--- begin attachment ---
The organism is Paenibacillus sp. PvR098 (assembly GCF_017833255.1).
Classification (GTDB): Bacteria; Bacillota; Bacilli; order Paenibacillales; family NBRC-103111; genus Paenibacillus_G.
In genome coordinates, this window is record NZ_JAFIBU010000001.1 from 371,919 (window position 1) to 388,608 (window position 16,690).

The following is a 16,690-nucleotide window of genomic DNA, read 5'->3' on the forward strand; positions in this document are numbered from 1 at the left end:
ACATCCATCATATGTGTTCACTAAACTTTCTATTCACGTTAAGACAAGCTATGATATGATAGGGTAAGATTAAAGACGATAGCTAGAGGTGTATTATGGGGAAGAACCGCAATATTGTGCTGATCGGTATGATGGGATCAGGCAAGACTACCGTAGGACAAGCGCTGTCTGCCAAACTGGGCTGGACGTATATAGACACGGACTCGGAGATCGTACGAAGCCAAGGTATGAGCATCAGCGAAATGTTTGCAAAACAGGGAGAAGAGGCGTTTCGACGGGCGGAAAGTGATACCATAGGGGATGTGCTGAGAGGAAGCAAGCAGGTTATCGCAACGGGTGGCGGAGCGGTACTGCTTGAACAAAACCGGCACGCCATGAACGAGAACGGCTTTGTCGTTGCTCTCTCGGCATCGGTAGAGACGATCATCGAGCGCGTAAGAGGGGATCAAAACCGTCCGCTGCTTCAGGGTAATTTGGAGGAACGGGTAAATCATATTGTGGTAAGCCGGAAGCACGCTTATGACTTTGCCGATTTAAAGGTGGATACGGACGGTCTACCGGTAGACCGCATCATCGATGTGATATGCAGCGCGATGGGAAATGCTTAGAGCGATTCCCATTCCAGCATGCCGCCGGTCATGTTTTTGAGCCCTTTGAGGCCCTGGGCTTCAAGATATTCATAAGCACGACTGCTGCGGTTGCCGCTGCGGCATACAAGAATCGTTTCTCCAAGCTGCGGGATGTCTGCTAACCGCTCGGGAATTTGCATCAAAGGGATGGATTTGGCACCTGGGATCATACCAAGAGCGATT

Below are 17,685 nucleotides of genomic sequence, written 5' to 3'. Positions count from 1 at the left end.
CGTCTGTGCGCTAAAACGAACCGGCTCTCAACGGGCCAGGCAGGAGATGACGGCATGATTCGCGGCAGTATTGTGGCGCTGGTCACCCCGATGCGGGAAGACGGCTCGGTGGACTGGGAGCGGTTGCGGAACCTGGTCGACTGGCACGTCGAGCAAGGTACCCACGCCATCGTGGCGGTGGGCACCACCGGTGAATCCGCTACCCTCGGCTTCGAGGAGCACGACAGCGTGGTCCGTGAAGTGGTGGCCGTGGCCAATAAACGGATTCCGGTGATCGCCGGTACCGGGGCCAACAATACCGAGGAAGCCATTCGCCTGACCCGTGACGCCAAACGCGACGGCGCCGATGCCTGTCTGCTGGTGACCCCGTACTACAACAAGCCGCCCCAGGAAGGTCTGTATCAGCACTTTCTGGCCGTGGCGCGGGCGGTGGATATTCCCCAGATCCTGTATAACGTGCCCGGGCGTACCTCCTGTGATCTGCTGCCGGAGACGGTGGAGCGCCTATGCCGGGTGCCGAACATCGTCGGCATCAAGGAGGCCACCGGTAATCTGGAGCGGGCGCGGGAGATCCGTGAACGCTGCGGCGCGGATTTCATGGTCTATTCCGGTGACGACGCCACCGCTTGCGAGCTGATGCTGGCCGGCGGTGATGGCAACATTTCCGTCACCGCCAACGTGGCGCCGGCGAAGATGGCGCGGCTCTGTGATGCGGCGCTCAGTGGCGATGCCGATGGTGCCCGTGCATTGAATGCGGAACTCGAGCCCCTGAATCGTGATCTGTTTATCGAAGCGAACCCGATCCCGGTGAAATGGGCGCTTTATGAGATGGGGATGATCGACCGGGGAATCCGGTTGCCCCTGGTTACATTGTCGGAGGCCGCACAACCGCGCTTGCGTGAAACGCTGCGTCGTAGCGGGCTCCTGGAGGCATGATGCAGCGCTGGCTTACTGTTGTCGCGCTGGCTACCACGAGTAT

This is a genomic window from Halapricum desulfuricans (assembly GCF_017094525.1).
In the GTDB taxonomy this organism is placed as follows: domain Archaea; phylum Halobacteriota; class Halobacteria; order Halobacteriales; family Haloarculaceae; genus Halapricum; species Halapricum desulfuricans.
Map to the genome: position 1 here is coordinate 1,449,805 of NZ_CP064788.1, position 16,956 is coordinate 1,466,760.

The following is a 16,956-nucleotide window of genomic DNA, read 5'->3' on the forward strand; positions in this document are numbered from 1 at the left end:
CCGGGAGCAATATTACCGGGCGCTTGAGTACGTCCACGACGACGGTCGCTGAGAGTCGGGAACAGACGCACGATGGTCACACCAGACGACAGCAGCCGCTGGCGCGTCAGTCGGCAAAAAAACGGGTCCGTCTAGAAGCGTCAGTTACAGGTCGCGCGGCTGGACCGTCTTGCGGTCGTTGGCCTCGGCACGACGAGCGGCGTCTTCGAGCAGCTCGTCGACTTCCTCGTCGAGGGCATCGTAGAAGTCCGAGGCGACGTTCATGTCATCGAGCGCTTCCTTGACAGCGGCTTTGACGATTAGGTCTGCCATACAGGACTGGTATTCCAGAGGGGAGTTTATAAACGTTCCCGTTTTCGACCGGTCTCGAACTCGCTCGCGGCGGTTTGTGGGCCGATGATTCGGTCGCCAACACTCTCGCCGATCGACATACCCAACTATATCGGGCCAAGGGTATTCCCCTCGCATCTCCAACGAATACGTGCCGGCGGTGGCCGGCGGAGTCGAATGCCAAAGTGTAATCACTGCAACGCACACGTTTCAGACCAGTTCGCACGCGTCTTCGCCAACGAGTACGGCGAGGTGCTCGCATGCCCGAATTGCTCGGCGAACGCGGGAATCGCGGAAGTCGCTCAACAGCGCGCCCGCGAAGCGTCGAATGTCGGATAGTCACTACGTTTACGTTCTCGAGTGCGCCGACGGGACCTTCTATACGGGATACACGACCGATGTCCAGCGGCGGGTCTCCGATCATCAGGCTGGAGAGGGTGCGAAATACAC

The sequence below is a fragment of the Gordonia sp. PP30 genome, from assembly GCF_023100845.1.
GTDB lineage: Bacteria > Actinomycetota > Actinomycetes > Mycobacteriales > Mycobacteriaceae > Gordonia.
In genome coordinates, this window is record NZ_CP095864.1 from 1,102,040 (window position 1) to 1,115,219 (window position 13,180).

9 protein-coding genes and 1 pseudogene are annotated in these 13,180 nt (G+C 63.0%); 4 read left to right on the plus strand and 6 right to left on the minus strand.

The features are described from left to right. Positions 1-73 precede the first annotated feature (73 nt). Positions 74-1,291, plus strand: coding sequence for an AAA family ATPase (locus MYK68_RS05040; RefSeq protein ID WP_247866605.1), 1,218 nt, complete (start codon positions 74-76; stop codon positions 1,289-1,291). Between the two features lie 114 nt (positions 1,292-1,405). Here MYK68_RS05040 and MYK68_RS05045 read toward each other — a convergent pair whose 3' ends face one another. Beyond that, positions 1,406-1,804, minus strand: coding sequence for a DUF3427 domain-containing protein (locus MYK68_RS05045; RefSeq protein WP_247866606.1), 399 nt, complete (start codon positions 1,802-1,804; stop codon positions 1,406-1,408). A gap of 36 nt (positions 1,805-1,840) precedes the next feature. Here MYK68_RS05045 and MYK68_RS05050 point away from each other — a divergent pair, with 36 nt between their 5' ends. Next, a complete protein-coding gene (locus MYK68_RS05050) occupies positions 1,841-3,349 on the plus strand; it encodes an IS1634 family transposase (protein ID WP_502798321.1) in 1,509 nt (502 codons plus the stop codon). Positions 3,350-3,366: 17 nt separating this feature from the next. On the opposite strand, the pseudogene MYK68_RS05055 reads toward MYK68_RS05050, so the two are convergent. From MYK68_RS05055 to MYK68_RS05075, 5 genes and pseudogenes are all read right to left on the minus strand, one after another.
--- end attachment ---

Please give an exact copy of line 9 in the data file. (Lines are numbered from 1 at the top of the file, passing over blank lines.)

In the GTDB taxonomy this organism is placed as follows: domain Archaea; phylum Halobacteriota; class Halobacteria; order Halobacteriales; family Haloarculaceae; genus Halapricum; species Halapricum desulfuricans.